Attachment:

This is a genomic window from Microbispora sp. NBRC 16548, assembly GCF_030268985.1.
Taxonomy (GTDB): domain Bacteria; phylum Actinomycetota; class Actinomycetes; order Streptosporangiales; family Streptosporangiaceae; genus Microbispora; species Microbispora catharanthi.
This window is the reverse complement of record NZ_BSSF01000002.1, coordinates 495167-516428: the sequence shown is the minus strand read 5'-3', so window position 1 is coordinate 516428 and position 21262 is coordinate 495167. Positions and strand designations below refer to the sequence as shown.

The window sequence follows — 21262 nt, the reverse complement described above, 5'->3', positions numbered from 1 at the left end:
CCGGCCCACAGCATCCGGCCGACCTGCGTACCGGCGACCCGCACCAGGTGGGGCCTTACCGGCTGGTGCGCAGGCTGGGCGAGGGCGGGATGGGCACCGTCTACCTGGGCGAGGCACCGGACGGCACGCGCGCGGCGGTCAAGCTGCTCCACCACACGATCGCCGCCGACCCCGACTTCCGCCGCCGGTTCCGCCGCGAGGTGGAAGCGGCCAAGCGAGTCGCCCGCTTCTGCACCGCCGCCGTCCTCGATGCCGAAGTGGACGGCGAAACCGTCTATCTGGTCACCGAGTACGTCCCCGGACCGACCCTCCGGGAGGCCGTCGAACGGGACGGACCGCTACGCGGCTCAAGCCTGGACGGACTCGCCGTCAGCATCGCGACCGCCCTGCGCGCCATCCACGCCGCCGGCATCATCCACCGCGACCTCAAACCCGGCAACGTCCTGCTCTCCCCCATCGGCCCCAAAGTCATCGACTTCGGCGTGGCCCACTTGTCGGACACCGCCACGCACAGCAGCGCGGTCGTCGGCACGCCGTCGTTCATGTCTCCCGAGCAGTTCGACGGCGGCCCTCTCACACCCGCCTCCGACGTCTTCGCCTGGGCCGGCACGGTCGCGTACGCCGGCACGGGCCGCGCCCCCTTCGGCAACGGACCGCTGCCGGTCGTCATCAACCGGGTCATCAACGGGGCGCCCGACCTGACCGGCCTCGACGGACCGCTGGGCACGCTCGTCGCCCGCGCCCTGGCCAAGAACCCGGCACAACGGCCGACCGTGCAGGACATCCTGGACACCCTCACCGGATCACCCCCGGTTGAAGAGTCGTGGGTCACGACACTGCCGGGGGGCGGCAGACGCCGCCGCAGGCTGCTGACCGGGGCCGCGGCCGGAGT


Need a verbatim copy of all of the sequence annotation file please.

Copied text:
This is a genomic window from Microbispora sp. NBRC 16548, assembly GCF_030268985.1.
Taxonomy (GTDB): domain Bacteria; phylum Actinomycetota; class Actinomycetes; order Streptosporangiales; family Streptosporangiaceae; genus Microbispora; species Microbispora catharanthi.
This window is the reverse complement of record NZ_BSSF01000002.1, coordinates 495167-516428: the sequence shown is the minus strand read 5'-3', so window position 1 is coordinate 516428 and position 21262 is coordinate 495167. Positions and strand designations below refer to the sequence as shown.

The window sequence follows — 21262 nt, the reverse complement described above, 5'->3', positions numbered from 1 at the left end:
CCGGCCCACAGCATCCGGCCGACCTGCGTACCGGCGACCCGCACCAGGTGGGGCCTTACCGGCTGGTGCGCAGGCTGGGCGAGGGCGGGATGGGCACCGTCTACCTGGGCGAGGCACCGGACGGCACGCGCGCGGCGGTCAAGCTGCTCCACCACACGATCGCCGCCGACCCCGACTTCCGCCGCCGGTTCCGCCGCGAGGTGGAAGCGGCCAAGCGAGTCGCCCGCTTCTGCACCGCCGCCGTCCTCGATGCCGAAGTGGACGGCGAAACCGTCTATCTGGTCACCGAGTACGTCCCCGGACCGACCCTCCGGGAGGCCGTCGAACGGGACGGACCGCTACGCGGCTCAAGCCTGGACGGACTCGCCGTCAGCATCGCGACCGCCCTGCGCGCCATCCACGCCGCCGGCATCATCCACCGCGACCTCAAACCCGGCAACGTCCTGCTCTCCCCCATCGGCCCCAAAGTCATCGACTTCGGCGTGGCCCACTTGTCGGACACCGCCACGCACAGCAGCGCGGTCGTCGGCACGCCGTCGTTCATGTCTCCCGAGCAGTTCGACGGCGGCCCTCTCACACCCGCCTCCGACGTCTTCGCCTGGGCCGGCACGGTCGCGTACGCCGGCACGGGCCGCGCCCCCTTCGGCAACGGACCGCTGCCGGTCGTCATCAACCGGGTCATCAACGGGGCGCCCGACCTGACCGGCCTCGACGGACCGCTGGGCACGCTCGTCGCCCGCGCCCTGGCCAAGAACCCGGCACAACGGCCGACCGTGCAGGACATCCTGGACACCCTCACCGGATCACCCCCGGTTGAAGAGTCGTGGGTCACGACACTGCCGGGGGGCGGCAGACGCCGCCGCAGGCTGCTGACCGGGGCCGCGGCCGGAGT